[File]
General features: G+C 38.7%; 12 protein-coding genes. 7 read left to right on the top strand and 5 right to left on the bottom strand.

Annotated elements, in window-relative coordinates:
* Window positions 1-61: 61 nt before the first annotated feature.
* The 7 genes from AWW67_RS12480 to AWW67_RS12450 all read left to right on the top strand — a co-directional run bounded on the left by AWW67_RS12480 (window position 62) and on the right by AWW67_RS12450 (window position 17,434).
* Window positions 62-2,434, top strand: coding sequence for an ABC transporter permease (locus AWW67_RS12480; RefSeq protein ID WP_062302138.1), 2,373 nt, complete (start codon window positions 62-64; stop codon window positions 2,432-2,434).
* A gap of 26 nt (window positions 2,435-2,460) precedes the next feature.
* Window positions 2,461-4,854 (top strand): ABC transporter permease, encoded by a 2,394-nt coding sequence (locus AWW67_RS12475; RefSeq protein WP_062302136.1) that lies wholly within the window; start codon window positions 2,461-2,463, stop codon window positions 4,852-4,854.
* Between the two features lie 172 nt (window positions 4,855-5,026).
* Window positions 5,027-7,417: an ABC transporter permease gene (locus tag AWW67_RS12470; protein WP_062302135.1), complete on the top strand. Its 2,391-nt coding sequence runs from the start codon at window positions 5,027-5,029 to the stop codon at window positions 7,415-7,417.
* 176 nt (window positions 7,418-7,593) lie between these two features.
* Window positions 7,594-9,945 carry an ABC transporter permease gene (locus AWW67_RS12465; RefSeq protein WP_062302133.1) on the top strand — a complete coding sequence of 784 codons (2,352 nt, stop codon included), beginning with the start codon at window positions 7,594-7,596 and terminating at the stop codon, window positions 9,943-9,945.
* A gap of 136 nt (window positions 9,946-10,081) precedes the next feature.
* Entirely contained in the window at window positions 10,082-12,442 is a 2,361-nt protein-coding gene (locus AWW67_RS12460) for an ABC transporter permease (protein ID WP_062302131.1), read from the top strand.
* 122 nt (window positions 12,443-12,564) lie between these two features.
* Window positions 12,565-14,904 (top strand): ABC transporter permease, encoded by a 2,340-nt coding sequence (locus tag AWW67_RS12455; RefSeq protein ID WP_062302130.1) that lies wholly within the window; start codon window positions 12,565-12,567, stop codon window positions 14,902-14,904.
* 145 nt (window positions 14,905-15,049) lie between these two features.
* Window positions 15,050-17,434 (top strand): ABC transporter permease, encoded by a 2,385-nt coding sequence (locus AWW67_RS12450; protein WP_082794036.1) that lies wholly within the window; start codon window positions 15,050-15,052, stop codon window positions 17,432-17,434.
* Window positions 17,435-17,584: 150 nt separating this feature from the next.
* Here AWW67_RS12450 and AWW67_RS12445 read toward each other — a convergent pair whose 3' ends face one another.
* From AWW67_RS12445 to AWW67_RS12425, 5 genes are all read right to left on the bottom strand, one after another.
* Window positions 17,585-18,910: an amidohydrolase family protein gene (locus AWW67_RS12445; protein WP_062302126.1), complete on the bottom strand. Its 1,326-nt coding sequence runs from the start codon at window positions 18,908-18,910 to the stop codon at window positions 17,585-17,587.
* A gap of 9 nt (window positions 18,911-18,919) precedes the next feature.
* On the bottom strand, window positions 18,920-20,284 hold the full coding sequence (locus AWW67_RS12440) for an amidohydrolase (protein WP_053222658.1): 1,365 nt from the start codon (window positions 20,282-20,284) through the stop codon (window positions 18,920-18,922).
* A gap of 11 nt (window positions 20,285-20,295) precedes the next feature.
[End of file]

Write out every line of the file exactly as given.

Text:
General features: G+C 38.7%; 12 protein-coding genes. 7 read left to right on the top strand and 5 right to left on the bottom strand.

Annotated elements, in window-relative coordinates:
* Window positions 1-61: 61 nt before the first annotated feature.
* The 7 genes from AWW67_RS12480 to AWW67_RS12450 all read left to right on the top strand — a co-directional run bounded on the left by AWW67_RS12480 (window position 62) and on the right by AWW67_RS12450 (window position 17,434).
* Window positions 62-2,434, top strand: coding sequence for an ABC transporter permease (locus AWW67_RS12480; RefSeq protein ID WP_062302138.1), 2,373 nt, complete (start codon window positions 62-64; stop codon window positions 2,432-2,434).
* A gap of 26 nt (window positions 2,435-2,460) precedes the next feature.
* Window positions 2,461-4,854 (top strand): ABC transporter permease, encoded by a 2,394-nt coding sequence (locus AWW67_RS12475; RefSeq protein WP_062302136.1) that lies wholly within the window; start codon window positions 2,461-2,463, stop codon window positions 4,852-4,854.
* Between the two features lie 172 nt (window positions 4,855-5,026).
* Window positions 5,027-7,417: an ABC transporter permease gene (locus tag AWW67_RS12470; protein WP_062302135.1), complete on the top strand. Its 2,391-nt coding sequence runs from the start codon at window positions 5,027-5,029 to the stop codon at window positions 7,415-7,417.
* 176 nt (window positions 7,418-7,593) lie between these two features.
* Window positions 7,594-9,945 carry an ABC transporter permease gene (locus AWW67_RS12465; RefSeq protein WP_062302133.1) on the top strand — a complete coding sequence of 784 codons (2,352 nt, stop codon included), beginning with the start codon at window positions 7,594-7,596 and terminating at the stop codon, window positions 9,943-9,945.
* A gap of 136 nt (window positions 9,946-10,081) precedes the next feature.
* Entirely contained in the window at window positions 10,082-12,442 is a 2,361-nt protein-coding gene (locus AWW67_RS12460) for an ABC transporter permease (protein ID WP_062302131.1), read from the top strand.
* 122 nt (window positions 12,443-12,564) lie between these two features.
* Window positions 12,565-14,904 (top strand): ABC transporter permease, encoded by a 2,340-nt coding sequence (locus tag AWW67_RS12455; RefSeq protein ID WP_062302130.1) that lies wholly within the window; start codon window positions 12,565-12,567, stop codon window positions 14,902-14,904.
* 145 nt (window positions 14,905-15,049) lie between these two features.
* Window positions 15,050-17,434 (top strand): ABC transporter permease, encoded by a 2,385-nt coding sequence (locus AWW67_RS12450; protein WP_082794036.1) that lies wholly within the window; start codon window positions 15,050-15,052, stop codon window positions 17,432-17,434.
* Window positions 17,435-17,584: 150 nt separating this feature from the next.
* Here AWW67_RS12450 and AWW67_RS12445 read toward each other — a convergent pair whose 3' ends face one another.
* From AWW67_RS12445 to AWW67_RS12425, 5 genes are all read right to left on the bottom strand, one after another.
* Window positions 17,585-18,910: an amidohydrolase family protein gene (locus AWW67_RS12445; protein WP_062302126.1), complete on the bottom strand. Its 1,326-nt coding sequence runs from the start codon at window positions 18,908-18,910 to the stop codon at window positions 17,585-17,587.
* A gap of 9 nt (window positions 18,911-18,919) precedes the next feature.
* On the bottom strand, window positions 18,920-20,284 hold the full coding sequence (locus AWW67_RS12440) for an amidohydrolase (protein WP_053222658.1): 1,365 nt from the start codon (window positions 20,282-20,284) through the stop codon (window positions 18,920-18,922).
* A gap of 11 nt (window positions 20,285-20,295) precedes the next feature.